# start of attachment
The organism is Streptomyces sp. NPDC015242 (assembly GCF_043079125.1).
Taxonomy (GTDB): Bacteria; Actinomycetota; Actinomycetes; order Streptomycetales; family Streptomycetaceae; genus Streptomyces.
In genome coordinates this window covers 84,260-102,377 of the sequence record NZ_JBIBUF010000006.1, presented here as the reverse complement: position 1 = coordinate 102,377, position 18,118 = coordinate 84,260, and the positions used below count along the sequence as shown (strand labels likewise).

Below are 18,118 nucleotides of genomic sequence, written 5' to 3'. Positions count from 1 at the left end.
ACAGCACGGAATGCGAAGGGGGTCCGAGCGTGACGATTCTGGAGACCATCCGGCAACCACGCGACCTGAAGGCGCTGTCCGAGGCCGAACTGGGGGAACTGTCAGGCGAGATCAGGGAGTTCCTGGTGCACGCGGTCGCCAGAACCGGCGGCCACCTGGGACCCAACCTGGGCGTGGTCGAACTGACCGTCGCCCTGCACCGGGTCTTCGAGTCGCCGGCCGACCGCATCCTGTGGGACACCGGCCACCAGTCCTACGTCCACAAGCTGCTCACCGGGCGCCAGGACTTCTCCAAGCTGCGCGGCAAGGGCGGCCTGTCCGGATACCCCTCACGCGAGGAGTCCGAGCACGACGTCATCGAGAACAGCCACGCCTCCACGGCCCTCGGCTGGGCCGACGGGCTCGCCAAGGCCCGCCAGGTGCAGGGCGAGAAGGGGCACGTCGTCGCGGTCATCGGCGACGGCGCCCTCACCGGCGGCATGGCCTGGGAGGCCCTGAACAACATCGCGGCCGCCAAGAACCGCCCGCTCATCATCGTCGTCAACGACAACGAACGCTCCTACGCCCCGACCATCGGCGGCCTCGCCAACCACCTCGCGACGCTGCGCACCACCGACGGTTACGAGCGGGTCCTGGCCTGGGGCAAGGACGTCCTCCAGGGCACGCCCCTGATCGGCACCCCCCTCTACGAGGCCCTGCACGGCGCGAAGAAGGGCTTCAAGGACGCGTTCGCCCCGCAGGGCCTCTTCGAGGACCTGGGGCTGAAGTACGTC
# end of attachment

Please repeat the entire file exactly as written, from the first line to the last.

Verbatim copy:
The organism is Streptomyces sp. NPDC015242 (assembly GCF_043079125.1).
Taxonomy (GTDB): Bacteria; Actinomycetota; Actinomycetes; order Streptomycetales; family Streptomycetaceae; genus Streptomyces.
In genome coordinates this window covers 84,260-102,377 of the sequence record NZ_JBIBUF010000006.1, presented here as the reverse complement: position 1 = coordinate 102,377, position 18,118 = coordinate 84,260, and the positions used below count along the sequence as shown (strand labels likewise).

Below are 18,118 nucleotides of genomic sequence, written 5' to 3'. Positions count from 1 at the left end.
ACAGCACGGAATGCGAAGGGGGTCCGAGCGTGACGATTCTGGAGACCATCCGGCAACCACGCGACCTGAAGGCGCTGTCCGAGGCCGAACTGGGGGAACTGTCAGGCGAGATCAGGGAGTTCCTGGTGCACGCGGTCGCCAGAACCGGCGGCCACCTGGGACCCAACCTGGGCGTGGTCGAACTGACCGTCGCCCTGCACCGGGTCTTCGAGTCGCCGGCCGACCGCATCCTGTGGGACACCGGCCACCAGTCCTACGTCCACAAGCTGCTCACCGGGCGCCAGGACTTCTCCAAGCTGCGCGGCAAGGGCGGCCTGTCCGGATACCCCTCACGCGAGGAGTCCGAGCACGACGTCATCGAGAACAGCCACGCCTCCACGGCCCTCGGCTGGGCCGACGGGCTCGCCAAGGCCCGCCAGGTGCAGGGCGAGAAGGGGCACGTCGTCGCGGTCATCGGCGACGGCGCCCTCACCGGCGGCATGGCCTGGGAGGCCCTGAACAACATCGCGGCCGCCAAGAACCGCCCGCTCATCATCGTCGTCAACGACAACGAACGCTCCTACGCCCCGACCATCGGCGGCCTCGCCAACCACCTCGCGACGCTGCGCACCACCGACGGTTACGAGCGGGTCCTGGCCTGGGGCAAGGACGTCCTCCAGGGCACGCCCCTGATCGGCACCCCCCTCTACGAGGCCCTGCACGGCGCGAAGAAGGGCTTCAAGGACGCGTTCGCCCCGCAGGGCCTCTTCGAGGACCTGGGGCTGAAGTACGTC